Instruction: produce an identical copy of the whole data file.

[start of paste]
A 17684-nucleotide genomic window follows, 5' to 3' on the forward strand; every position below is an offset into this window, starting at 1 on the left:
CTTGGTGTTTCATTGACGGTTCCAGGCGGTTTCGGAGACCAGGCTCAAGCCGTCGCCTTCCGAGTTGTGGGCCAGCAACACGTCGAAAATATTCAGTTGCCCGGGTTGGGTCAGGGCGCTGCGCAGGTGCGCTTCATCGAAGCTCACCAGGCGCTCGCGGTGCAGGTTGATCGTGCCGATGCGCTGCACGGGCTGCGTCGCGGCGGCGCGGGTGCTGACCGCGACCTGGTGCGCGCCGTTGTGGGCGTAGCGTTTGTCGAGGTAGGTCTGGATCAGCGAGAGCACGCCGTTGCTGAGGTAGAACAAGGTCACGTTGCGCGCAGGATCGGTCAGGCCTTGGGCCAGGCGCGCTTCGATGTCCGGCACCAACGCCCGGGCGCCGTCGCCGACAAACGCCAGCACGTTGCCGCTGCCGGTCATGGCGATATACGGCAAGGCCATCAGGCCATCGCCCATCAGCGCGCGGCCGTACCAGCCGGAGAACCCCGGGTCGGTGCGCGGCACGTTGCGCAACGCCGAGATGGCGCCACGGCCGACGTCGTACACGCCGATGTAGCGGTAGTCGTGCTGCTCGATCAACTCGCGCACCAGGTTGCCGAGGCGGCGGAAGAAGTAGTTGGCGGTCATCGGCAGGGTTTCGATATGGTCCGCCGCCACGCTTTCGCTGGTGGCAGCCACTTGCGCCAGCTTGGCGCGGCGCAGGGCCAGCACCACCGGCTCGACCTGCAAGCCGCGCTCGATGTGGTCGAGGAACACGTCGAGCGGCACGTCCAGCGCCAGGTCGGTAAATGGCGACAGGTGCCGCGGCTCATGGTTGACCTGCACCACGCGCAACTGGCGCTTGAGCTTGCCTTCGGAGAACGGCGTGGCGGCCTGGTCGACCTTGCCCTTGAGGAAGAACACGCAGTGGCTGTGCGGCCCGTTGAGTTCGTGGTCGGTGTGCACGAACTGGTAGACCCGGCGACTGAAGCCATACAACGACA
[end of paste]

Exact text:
A 17684-nucleotide genomic window follows, 5' to 3' on the forward strand; every position below is an offset into this window, starting at 1 on the left:
CTTGGTGTTTCATTGACGGTTCCAGGCGGTTTCGGAGACCAGGCTCAAGCCGTCGCCTTCCGAGTTGTGGGCCAGCAACACGTCGAAAATATTCAGTTGCCCGGGTTGGGTCAGGGCGCTGCGCAGGTGCGCTTCATCGAAGCTCACCAGGCGCTCGCGGTGCAGGTTGATCGTGCCGATGCGCTGCACGGGCTGCGTCGCGGCGGCGCGGGTGCTGACCGCGACCTGGTGCGCGCCGTTGTGGGCGTAGCGTTTGTCGAGGTAGGTCTGGATCAGCGAGAGCACGCCGTTGCTGAGGTAGAACAAGGTCACGTTGCGCGCAGGATCGGTCAGGCCTTGGGCCAGGCGCGCTTCGATGTCCGGCACCAACGCCCGGGCGCCGTCGCCGACAAACGCCAGCACGTTGCCGCTGCCGGTCATGGCGATATACGGCAAGGCCATCAGGCCATCGCCCATCAGCGCGCGGCCGTACCAGCCGGAGAACCCCGGGTCGGTGCGCGGCACGTTGCGCAACGCCGAGATGGCGCCACGGCCGACGTCGTACACGCCGATGTAGCGGTAGTCGTGCTGCTCGATCAACTCGCGCACCAGGTTGCCGAGGCGGCGGAAGAAGTAGTTGGCGGTCATCGGCAGGGTTTCGATATGGTCCGCCGCCACGCTTTCGCTGGTGGCAGCCACTTGCGCCAGCTTGGCGCGGCGCAGGGCCAGCACCACCGGCTCGACCTGCAAGCCGCGCTCGATGTGGTCGAGGAACACGTCGAGCGGCACGTCCAGCGCCAGGTCGGTAAATGGCGACAGGTGCCGCGGCTCATGGTTGACCTGCACCACGCGCAACTGGCGCTTGAGCTTGCCTTCGGAGAACGGCGTGGCGGCCTGGTCGACCTTGCCCTTGAGGAAGAACACGCAGTGGCTGTGCGGCCCGTTGAGTTCGTGGTCGGTGTGCACGAACTGGTAGACCCGGCGACTGAAGCCATACAACGACA